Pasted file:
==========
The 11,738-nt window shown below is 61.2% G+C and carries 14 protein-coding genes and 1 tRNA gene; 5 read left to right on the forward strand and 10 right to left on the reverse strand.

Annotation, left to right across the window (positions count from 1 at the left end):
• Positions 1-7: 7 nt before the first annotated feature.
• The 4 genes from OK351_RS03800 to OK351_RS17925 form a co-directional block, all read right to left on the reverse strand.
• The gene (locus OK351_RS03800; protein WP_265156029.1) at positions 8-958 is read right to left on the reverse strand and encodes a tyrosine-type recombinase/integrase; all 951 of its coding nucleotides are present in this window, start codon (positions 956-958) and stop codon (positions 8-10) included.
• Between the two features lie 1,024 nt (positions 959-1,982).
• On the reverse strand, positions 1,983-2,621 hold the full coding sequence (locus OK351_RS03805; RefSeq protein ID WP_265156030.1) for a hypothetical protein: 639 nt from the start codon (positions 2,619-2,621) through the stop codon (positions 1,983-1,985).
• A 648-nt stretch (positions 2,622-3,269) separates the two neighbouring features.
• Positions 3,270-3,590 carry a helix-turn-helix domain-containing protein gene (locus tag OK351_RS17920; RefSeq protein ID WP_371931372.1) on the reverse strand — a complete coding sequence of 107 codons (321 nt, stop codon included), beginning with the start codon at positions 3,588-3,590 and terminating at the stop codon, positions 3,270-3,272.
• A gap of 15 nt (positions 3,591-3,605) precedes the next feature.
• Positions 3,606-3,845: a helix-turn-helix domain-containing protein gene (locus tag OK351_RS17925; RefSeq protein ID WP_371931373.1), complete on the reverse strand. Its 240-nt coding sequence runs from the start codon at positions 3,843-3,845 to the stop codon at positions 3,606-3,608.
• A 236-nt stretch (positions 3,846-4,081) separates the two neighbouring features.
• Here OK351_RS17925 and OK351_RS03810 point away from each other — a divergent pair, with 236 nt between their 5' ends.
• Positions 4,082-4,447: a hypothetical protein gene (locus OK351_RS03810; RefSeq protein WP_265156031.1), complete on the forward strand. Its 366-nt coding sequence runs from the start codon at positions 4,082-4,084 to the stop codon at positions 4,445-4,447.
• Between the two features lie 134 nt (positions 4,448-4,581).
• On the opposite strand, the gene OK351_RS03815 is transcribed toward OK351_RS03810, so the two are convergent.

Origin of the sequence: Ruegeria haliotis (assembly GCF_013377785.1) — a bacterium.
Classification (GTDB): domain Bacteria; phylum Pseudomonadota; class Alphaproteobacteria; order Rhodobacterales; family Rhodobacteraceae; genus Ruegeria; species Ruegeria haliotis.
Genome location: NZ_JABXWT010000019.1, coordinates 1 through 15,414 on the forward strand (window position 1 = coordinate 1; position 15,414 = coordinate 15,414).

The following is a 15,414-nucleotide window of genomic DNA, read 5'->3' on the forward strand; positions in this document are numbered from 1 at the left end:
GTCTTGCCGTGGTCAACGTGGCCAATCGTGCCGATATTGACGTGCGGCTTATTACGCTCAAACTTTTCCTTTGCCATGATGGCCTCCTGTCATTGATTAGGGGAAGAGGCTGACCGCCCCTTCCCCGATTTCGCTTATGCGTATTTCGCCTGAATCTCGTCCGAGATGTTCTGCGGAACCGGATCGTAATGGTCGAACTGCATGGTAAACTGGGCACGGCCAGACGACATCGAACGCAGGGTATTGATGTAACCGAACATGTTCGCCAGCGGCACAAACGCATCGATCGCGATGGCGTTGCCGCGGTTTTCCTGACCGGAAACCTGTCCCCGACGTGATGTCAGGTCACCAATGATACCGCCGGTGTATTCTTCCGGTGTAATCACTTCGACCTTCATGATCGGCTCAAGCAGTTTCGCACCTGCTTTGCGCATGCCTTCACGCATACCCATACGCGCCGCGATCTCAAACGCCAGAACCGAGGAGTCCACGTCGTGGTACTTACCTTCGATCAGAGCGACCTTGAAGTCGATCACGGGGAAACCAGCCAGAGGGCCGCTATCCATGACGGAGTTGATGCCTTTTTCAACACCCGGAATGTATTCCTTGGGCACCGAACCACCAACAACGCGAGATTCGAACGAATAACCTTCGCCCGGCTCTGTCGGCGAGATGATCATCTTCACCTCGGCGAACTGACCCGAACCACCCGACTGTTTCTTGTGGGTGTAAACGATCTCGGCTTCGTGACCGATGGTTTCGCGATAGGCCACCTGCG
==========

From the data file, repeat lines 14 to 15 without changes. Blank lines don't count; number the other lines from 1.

• Positions 4,082-4,447: a hypothetical protein gene (locus OK351_RS03810; RefSeq protein WP_265156031.1), complete on the forward strand. Its 366-nt coding sequence runs from the start codon at positions 4,082-4,084 to the stop codon at positions 4,445-4,447.
• Between the two features lie 134 nt (positions 4,448-4,581).